UN says 100,000 ‘trapped’ in Syria’s Afrin

A picture taken on March 19, 2018 shows a body covered with a blanket in a street in the Syrian Kurdish city of Afrin a day after Turkish-led forces entered the city. (AFP)
Updated 20 March 2018
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UN says 100,000 ‘trapped’ in Syria’s Afrin

BEIRUT: UN officials say some 100,000 people are “trapped” in rural areas of Syria’s northern Afrin district and need humanitarian aid after Turkish and allied Syrian forces drove out a Syrian Kurdish militia.
Spokeswoman Marixie Mercado of children’s agency UNICEF says it hasn’t been able to deliver health and nutrition supplies to the district in 20 days, and water trucks have stopped deliveries since Thursday.
UNICEF estimates 50,000 children are among those who need humanitarian aid in Afrin.
On Twitter, Syria country representative Sajjad Malik of the UN refugee agency wrote Tuesday that “looting, destruction of properties & exodus of civilians continues” in Afrin, and “100,000 civilians stay trapped inside in rural areas.”
Earlier, the head of the International Committee of the Red Cross, Peter Maurer, raised doubts about Turkish aid efforts in Afrin, saying “the credibility of the Turkish Red Crescent working in Afrin with the Kurdish population is close to zero.”
Turkey’s Foreign Ministry said Maurer’s statement was “far from truth and inacceptable.”


Four killed in torrential Tunisia rains

Updated 13 min 43 sec ago
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Four killed in torrential Tunisia rains

NABEUL, Tunisia: Flash floods in Tunisia’s Cap Bon peninsula have killed at least four people, authorities said Sunday, as surging waters caused by heavy rains carried away homes, cars and chunks of road.
Among the four dead were two sisters, swept away as they left work at a factory in Bou Argoub, 45 kilometers southeast of the capital, the interior ministry said.
A 60-year-old man drowned near the town of Takilsa and another man was found dead in Bir Bouregba, close to the town of Hammamet, ministry spokesman Sofiene Zaag told AFP.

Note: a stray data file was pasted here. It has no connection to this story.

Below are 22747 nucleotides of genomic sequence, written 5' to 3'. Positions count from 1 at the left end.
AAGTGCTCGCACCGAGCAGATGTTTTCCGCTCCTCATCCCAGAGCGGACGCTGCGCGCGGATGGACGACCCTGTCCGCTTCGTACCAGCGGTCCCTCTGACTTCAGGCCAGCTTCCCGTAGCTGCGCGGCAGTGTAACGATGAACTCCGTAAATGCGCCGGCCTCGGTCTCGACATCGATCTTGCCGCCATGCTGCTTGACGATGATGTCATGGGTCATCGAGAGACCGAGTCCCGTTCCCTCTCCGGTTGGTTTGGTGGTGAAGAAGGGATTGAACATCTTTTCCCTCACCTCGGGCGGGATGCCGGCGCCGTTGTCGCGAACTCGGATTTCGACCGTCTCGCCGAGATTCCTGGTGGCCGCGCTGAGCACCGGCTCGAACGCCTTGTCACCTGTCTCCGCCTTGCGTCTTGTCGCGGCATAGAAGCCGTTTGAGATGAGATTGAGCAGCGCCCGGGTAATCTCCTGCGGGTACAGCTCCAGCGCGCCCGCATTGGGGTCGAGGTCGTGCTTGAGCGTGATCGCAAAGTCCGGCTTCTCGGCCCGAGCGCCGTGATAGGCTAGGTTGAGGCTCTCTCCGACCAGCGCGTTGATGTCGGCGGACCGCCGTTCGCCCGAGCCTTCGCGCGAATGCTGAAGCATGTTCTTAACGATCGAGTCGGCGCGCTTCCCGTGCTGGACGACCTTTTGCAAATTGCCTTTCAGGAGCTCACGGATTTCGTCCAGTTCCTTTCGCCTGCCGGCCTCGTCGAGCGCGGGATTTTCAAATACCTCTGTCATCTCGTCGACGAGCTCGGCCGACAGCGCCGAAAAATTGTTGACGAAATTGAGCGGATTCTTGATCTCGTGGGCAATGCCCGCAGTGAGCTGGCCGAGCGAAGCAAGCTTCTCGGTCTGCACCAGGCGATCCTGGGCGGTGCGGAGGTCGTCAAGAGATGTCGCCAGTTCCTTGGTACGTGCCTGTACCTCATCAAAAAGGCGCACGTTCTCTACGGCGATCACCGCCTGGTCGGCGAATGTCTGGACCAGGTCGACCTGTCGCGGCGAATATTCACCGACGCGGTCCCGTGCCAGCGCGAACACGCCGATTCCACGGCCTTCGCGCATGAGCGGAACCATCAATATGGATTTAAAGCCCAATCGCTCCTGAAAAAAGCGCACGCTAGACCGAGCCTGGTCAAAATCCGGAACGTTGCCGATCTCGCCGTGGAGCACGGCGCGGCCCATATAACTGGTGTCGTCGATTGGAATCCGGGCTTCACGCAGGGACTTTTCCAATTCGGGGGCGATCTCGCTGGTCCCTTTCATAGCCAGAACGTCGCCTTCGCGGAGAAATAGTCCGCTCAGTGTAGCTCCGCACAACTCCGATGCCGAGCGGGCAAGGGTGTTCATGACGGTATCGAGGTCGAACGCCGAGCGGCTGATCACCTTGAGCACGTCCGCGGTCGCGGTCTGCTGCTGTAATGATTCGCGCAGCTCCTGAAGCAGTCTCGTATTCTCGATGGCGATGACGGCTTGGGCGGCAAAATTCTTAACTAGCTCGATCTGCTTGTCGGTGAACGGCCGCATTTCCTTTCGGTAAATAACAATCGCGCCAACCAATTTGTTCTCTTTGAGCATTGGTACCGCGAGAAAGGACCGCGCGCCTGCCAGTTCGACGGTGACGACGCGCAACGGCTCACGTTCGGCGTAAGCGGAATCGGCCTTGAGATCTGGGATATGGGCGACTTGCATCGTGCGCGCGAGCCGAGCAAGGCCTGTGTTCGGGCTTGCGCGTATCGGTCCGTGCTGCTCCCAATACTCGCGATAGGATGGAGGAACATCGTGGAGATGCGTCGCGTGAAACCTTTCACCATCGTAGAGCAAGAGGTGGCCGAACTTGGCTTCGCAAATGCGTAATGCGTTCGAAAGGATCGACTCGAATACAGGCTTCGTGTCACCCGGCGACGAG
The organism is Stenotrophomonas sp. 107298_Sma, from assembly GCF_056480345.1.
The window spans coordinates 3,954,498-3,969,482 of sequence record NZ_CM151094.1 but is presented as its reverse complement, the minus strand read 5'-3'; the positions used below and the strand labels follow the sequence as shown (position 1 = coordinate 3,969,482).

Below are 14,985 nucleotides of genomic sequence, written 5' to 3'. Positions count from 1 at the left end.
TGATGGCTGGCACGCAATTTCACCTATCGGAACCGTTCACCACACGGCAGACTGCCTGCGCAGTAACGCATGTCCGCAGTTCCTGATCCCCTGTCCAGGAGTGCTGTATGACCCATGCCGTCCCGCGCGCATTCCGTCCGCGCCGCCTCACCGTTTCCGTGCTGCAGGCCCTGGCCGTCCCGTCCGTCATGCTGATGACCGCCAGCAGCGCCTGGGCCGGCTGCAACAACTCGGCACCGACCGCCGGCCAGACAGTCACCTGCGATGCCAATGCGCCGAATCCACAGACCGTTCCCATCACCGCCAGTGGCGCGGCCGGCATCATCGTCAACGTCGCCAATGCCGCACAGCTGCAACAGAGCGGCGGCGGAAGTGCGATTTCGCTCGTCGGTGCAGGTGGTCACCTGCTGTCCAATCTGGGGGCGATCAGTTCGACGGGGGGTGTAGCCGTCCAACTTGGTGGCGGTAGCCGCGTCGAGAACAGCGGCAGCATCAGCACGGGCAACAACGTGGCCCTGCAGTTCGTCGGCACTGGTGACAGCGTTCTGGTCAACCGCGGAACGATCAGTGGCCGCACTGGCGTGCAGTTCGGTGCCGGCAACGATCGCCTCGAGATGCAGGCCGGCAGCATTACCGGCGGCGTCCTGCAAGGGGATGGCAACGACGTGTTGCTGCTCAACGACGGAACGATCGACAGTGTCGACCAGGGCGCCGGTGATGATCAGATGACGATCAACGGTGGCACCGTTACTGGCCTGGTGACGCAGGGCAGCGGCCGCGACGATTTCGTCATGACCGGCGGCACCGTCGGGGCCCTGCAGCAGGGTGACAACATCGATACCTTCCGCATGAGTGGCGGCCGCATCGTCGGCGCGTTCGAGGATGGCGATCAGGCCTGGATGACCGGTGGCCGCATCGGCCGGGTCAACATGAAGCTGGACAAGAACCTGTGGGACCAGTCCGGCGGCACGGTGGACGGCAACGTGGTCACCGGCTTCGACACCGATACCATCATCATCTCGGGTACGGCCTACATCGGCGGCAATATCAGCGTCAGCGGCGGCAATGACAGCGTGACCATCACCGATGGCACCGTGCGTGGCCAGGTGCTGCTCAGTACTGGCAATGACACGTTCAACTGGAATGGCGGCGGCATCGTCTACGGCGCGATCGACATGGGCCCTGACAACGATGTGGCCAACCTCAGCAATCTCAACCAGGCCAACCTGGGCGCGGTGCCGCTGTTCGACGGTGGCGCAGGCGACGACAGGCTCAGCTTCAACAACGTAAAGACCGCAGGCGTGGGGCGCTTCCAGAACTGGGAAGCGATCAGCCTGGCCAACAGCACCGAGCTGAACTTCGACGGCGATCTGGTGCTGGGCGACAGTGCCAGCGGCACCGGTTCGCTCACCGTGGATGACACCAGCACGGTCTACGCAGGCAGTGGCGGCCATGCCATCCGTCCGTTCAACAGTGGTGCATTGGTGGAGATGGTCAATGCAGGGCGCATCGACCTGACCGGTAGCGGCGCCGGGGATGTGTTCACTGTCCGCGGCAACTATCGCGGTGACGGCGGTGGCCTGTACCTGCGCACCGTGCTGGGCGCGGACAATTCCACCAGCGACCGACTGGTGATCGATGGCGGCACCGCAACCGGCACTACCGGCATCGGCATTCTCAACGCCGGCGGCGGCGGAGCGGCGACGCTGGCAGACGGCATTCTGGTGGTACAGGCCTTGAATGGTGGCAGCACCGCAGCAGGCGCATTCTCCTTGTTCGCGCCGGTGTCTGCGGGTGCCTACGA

Saturday’s storm caused water levels in some areas to rise as much as 1.7 meters (5.6 feet), as bridges and roads were damaged in record rains that dropped the equivalent of nearly six months of average precipitation.
“It was raining since noon and (in the afternoon) it became torrential. The water flooded over the bridge and onto the road,” Moncef Barouni, a resident in the coastal town of Nabeul, told AFP.
In just minutes, “the water swept away the fence, then the boiler room, the summer kitchen and a part of the house,” he said.
“I was scared for my life.”
The storm dumped 200 millimeters (7.9 inches) of rain on Nabeul and up to 225 millimeters in the city of Beni Khalled, in the peninsula’s center, according to Tunisia’s National Institute of Meteorology.
It was the heaviest rainfall since the institute began keeping a record in 1995, the institute said, adding that it had issued a warning about the storms on Friday.
Videos posted to social networks showed surging waters carrying cars and pieces of road in the north of the peninsula.
Tunisian authorities said they had dispatched police, army and rescue teams to the region on Saturday afternoon, in addition to mobilizing ambulances and two helicopters.
Authorities also took preventative measures in the Sahel region further south in anticipation of further rains, but by Sunday they appeared to have subsided.
The sun was out Sunday and receding water levels meant most of the area’s roads were passable by car, Zaag said, although the region’s telephone networks were still largely out of service.
Severe thunderstorms have hit the North African country since the middle of last week, flooding roads and damaging property, sparking anger against the authorities for allegedly failing to maintain drainage systems.